There are many frequently asked questions about bedwetting. Click on each of the questions below to view the answers. They are typical questions that are often asked of nurse continence advisors, and their corresponding answers:
What is the definition for bedwetting?
Bedwetting, or nocturnal enuresis, is the involuntary release of urine from the bladder overnight. It will usually occur on a frequent basis eg twice a month or more.
Is nocturnal enuresis caused by ‘poor’ toilet training?
No. Bedwetting isn’t anyone’s fault and there is no evidence to suggest that day time toilet training plays a part in causing nocturnal enuresis.
Is my child lazy? Are they aware of the effect their bedwetting is having on the family and the extra inconvenience of doing the washing every morning.
Bedwetting is not caused by laziness or being naughty, nor do children deliberately wet the bed. Even though they may not show it, most kids would really like to be like their friends and be dry at night. The catalyst for wanting to be dry is often an upcoming school camp or overnight stay at a friend’s house. If you are considering treatment this might be an opportune time to commence treatment as your child will be motivated and more likely to be compliant with treatment. In the meantime give them lots of support and encouragement. A lot of parents and their children find it beneficial to use DryNites® Pyjama Pants to reduce the anxiety and stress that can occur from repeated waking in the morning with wet pyjamas and sheets. DryNites are not designed to cure your child’s bedwetting but DryNites pants will help both of you to manage this stage with discretion and confidence.
I wet the bed as a child and now I have bladder control problems again – will this happen to my child who also wets the bed?
An Australian study on the prevalence of urinary incontinence reported a significant concern that bedwetting children appear to carry a five-fold risk of night time incontinence in adult life compared with non-bedwetters. The study also reported that they are at a higher risk as adults of developing some degree of urinary incontinence by day, with 1.7 times the chance of non-bedwetters. If you are concerned, it is best to visit your doctor or local Continence Nurse Advisor to discuss possible treatments for your child.
My husband wet the bed as a child and we have 3 young children (6, 3, 1) the eldest, 6 years old, wets at night – will the others also wet the bed?
Bedwetting does have a strong hereditary basis. If one parent wet the bed then each child will have a 43% chance of wetting the bed. If both parents wet the bed, then each child has a 77% chance of bedwetting. A lot of parents report that only one of their children wets the bed, so there’s a good chance that the other children will develop night time dryness within normal guidelines.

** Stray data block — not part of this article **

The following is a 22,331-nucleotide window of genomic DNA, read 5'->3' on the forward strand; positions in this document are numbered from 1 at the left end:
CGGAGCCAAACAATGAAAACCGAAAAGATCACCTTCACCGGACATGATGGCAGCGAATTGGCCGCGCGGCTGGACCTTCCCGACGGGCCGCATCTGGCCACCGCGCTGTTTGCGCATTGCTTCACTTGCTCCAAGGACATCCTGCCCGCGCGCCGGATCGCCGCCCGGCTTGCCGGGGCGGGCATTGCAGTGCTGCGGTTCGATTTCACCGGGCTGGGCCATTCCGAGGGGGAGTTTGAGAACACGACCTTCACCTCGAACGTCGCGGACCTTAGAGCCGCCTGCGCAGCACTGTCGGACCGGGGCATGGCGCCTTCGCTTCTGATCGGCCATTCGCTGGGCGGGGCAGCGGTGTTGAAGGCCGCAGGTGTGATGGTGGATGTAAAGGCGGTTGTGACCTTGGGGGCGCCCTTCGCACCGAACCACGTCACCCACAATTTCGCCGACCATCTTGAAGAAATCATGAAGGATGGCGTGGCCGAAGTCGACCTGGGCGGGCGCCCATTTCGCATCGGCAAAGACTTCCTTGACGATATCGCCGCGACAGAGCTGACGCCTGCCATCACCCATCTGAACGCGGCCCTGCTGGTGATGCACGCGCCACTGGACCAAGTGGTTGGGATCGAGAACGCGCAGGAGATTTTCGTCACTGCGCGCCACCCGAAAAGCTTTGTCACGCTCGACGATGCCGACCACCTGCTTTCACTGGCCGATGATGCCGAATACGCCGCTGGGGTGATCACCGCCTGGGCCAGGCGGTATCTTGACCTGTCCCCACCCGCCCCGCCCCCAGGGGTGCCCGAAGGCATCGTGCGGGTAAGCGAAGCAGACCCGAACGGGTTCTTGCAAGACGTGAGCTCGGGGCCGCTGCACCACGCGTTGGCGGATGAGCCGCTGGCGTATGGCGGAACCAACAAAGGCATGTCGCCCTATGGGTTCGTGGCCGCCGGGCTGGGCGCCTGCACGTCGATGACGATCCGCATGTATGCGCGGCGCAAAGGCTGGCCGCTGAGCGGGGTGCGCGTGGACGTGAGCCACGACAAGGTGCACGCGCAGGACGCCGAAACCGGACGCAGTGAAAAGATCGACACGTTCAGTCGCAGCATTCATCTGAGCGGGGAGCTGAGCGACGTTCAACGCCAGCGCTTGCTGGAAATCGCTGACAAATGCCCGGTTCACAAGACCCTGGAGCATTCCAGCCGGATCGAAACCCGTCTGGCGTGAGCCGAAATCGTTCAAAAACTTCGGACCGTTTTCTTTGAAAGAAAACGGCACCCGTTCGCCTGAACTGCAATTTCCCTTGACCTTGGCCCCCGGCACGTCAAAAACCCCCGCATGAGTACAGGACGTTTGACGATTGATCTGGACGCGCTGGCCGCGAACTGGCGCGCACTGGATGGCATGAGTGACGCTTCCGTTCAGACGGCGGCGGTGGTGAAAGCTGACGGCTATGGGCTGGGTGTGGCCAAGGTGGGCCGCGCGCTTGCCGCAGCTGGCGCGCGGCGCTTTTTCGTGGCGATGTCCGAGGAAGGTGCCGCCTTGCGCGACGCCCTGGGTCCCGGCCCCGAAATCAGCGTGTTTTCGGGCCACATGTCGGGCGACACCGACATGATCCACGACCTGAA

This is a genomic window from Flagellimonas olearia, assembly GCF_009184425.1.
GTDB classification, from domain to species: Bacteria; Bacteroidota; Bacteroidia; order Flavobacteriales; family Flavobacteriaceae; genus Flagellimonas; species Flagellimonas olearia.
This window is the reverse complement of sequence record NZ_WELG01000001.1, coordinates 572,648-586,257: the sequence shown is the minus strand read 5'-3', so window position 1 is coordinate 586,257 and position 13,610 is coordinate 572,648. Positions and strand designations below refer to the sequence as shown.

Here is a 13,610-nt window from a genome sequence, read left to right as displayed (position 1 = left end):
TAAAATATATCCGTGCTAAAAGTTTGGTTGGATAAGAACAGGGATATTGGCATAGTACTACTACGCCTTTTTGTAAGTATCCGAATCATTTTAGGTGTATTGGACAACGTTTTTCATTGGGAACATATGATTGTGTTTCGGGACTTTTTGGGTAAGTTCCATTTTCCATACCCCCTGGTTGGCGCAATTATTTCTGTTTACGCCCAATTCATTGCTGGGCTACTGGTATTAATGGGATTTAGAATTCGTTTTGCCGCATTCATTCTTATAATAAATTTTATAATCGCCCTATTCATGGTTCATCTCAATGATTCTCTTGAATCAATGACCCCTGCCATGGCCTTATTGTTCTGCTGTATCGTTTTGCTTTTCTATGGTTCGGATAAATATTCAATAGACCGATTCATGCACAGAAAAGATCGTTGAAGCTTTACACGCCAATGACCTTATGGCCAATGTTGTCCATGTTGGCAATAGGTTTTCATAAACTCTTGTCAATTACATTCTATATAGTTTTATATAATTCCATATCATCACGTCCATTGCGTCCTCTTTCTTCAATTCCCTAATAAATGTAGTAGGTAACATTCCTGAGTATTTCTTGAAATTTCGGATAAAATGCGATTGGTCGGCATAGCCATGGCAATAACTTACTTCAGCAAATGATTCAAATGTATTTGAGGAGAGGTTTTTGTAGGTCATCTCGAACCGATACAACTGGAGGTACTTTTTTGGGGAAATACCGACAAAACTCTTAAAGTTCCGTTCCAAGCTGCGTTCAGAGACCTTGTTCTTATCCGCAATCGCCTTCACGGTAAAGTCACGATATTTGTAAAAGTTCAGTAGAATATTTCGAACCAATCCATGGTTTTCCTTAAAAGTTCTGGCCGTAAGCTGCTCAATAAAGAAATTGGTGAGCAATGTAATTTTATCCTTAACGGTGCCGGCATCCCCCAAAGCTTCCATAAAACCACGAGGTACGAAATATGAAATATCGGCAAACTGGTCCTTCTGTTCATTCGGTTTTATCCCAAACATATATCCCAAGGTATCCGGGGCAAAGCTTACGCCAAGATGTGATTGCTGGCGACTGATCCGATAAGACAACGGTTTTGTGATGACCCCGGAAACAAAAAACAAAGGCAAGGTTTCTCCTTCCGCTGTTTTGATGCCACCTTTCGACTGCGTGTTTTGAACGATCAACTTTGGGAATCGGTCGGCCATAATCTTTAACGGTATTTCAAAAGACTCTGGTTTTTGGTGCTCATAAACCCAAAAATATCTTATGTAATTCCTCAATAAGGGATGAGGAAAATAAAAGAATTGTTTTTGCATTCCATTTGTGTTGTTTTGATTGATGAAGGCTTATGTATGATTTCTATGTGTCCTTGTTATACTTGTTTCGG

I lift my child and take them to the toilet when I go to bed and during the night. Will this help to stop them wetting the bed?
There is a chance that this can make the problem worse. Most parents try this method at some point, as lifting the child from sleep and taking them to the toilet seems like a natural thing to do to stop, or at least control, the bedwetting. What it does do is reinforce to the child that they can urinate when they are asleep. This can make the wetting worse because the child is not responding to their brain waking them to a full bladder.
My 6 year old daughter has started wetting the bed at night and occasionally during the day? What should I do?
As she has been dry at night for over 6 months, this is defined as secondary enuresis. First you need to see your local doctor to have a urine test to exclude urinary tract infection and be checked for any urinary tract abnormality. These conditions are more common in girls than boys. If the tests are normal, she can commence treatment for the day and night wetting. Please consult your meeical proffesional for advice
Is wearing DryNites Pyjama Pants stopping my 5 year old daughter from becoming dry at night? People tell me that if she feels the wet pyjamas and sheets she might stop wetting the bed?
This is a very common question. However there is no evidence to suggest that this is true. DryNites Pyjama Pants won’t cure your child’s night wetting, but they will help you both manage the phase with discretion and confidence. For more information and FAQ about DryNites Pyjama Pants and how they can help, take a look at the features and benefits of DryNites.
My other children tease my child who’s wetting the bed.
You really need to talk to your other children and get then to stop this teasing as it can be very damaging to the confidence of your child. Explain to your other children that bedwetting is something that just happens and it’s not your child’s fault. Let them know if it’s an hereditary condition and show them some of the information in the Info for Kids Section of the DryNites site, it just might help.
When should I seek treatment?
You should seek treatment for your child when ever you are concerned for their health or well being. In general, wetting the bed is not caused by a medical condition, however, as a parent we know how important it is to rule out any underlying causes. Take a look at the information on seeking help for bedwetting.
Are boys more likely to wet the bed than girls?
Yes, boys are almost twice as likely to wet the bed than girls. You can take a look at more bedwetting statistics relating to gender and age.